Frank Birnbaum

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William Franklin "Frank" Birnbaum (1922–2005) was a well-known 20th century chazzan within Conservative Judaism in the United States. Serving congregations and performing concerts across America, his music was well known for its eclectic and melodious nature. As a tenor, his voice was widely acclaimed as one of the finest cantorial tenor voices in the latter-half of the 20th century.

Life[edit]

Birnbaum was born in Charleston, South Carolina in 1922. The oldest of three children, Birnbaum began studying chazzanut under his father, Samuel Birnbaum, who was then chazzan of Brith Sholom Beth Israel Synagogue, the oldest Ashkenazic synagogue in continuous usage in the United States. After serving in World War II, Birnbaum completed his collegiate studies at Columbia University in New York City.

Graduating from Columbia University in 1951, Birnbaum assumed a temporary position as Assistant to the Cantor at Central Synagogue in New York City. It soon became apparent that his vocal ability warranted a more permanent position, and he was subsequently made "Associate Cantor" of the synagogue. After serving Central Synagogue from 1951–1953, he assumed the position of chazzan at Congregation Shaare Zedek (New York City) from 1953–1957 and later Chevra Thilim in New Orleans, Louisiana from 1957-1964. In 1959, he was inducted as a member of the Cantors Assembly of America.[1]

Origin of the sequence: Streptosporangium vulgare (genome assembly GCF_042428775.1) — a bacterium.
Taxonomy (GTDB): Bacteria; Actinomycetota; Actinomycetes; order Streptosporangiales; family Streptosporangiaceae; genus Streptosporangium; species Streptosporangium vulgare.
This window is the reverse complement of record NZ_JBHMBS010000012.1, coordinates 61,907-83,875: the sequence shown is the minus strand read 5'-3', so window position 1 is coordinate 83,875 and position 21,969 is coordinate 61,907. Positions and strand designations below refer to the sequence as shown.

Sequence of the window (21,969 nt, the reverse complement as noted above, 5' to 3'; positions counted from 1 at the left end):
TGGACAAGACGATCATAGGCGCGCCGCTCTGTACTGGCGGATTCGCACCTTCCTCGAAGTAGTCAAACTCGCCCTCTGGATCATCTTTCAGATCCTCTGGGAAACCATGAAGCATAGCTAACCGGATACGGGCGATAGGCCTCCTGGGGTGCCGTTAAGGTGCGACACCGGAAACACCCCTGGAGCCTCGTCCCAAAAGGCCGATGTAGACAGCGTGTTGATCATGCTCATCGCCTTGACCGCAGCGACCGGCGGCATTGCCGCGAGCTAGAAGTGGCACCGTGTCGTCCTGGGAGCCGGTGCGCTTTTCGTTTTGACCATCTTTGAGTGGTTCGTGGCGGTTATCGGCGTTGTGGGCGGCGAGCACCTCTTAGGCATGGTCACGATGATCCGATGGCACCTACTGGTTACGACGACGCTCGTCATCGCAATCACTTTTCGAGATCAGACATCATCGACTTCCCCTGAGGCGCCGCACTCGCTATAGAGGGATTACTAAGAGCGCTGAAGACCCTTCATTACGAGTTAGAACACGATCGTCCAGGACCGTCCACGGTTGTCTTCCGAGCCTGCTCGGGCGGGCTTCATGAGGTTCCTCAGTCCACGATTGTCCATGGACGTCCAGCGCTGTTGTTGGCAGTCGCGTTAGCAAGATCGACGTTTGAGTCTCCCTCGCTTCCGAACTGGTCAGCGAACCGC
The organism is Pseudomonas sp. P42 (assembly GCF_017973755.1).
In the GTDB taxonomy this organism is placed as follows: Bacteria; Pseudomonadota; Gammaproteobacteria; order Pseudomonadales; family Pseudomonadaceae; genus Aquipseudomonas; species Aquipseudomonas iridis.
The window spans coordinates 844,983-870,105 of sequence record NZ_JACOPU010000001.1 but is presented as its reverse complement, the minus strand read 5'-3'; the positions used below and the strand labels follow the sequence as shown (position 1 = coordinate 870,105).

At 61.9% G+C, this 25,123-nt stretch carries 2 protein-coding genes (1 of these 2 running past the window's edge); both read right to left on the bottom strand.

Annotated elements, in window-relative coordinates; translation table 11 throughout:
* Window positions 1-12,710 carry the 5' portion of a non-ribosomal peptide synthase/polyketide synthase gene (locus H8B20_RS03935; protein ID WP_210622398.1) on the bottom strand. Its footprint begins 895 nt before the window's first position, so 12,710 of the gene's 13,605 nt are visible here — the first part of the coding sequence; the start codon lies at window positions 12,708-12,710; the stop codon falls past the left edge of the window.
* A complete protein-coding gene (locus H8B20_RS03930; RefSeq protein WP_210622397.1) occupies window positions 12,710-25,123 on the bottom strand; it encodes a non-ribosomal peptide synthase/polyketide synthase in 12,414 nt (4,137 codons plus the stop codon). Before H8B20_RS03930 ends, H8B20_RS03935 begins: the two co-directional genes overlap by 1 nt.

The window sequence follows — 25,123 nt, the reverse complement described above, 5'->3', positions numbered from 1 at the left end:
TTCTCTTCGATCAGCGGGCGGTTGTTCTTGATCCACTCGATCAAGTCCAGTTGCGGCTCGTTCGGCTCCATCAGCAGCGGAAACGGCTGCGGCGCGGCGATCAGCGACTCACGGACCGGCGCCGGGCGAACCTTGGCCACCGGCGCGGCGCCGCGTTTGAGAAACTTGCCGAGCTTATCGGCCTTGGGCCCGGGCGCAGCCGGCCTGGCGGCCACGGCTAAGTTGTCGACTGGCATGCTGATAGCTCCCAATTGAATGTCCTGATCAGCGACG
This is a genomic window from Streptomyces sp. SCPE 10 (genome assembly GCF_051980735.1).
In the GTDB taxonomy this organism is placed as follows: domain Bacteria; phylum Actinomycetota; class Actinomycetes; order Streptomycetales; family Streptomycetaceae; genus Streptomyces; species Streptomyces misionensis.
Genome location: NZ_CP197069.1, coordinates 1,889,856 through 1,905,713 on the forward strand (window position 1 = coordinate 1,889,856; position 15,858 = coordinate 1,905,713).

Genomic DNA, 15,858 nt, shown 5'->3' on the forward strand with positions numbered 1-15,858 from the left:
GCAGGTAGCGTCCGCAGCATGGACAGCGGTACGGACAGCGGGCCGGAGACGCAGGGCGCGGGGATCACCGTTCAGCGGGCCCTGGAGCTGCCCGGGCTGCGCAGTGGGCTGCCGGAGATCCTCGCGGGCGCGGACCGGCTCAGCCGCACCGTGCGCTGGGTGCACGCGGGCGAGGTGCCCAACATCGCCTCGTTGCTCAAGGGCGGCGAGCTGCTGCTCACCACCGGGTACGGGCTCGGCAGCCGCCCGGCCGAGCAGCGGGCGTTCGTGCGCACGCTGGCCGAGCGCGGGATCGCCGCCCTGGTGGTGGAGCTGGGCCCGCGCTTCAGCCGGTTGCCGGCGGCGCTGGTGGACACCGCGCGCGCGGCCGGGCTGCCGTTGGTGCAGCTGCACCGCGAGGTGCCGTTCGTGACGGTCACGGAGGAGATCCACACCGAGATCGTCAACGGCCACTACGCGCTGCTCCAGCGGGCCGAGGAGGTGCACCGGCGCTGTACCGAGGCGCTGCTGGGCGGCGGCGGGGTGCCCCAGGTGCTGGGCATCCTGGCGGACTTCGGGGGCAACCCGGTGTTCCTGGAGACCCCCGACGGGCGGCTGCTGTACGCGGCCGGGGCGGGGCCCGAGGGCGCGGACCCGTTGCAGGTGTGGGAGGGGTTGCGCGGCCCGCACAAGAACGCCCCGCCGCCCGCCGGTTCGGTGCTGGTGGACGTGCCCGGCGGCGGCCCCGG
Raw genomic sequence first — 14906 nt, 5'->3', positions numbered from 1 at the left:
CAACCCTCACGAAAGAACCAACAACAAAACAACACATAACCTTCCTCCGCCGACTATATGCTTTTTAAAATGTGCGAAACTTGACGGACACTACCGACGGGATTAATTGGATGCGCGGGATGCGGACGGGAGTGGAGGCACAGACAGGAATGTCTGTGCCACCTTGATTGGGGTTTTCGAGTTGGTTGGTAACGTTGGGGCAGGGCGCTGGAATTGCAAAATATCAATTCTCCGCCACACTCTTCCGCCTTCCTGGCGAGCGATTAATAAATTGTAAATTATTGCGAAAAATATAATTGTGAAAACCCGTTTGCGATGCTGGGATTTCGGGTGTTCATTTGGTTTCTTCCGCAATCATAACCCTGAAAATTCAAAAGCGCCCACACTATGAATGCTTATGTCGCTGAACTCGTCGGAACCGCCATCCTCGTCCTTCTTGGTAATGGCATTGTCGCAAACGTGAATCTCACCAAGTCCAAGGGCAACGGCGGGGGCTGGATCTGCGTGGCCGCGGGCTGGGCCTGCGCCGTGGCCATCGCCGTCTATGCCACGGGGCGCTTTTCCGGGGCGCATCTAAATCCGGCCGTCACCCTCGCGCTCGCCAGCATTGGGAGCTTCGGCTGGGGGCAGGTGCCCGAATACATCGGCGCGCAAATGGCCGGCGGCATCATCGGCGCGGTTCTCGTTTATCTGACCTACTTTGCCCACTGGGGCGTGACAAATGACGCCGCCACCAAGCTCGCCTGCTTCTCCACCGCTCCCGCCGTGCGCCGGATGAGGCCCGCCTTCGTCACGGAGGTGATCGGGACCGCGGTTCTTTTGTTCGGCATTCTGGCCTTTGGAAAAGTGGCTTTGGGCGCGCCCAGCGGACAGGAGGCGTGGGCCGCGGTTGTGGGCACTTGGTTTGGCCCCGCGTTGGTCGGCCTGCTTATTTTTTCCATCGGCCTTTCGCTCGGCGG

Birnbaum would go on to serve congregations in Dallas and Atlanta until he retired in 1990 from Temple Israel (Charlotte, North Carolina).[citation needed]

Accomplishments[edit]

Birnbaum served as President and Placement Chairman of the Cantors Assembly for the Conservative movement.[citation needed] He also taught on the faculty of music at Emory University for a number of years and was responsible for the establishment of the Southern Jewish Cantorial Festival, which each year brought world-class chazzanim to Atlanta, Georgia. He was a proponent for the investiture of women as cantors within the Conservative movement and an advocate for liturgical reform, which led to the printing of Siddur Sim Shalom in 1985 with his good friend Rabbi Jules Harlow.

References[edit]

  1. ^ "Proceedings of the Twelfth Annual Conference-Convention" (PDF). The Cantors Assembly of America and the Department of Music of the United Synagogue of America. 1959. p. 2. Retrieved October 25, 2011.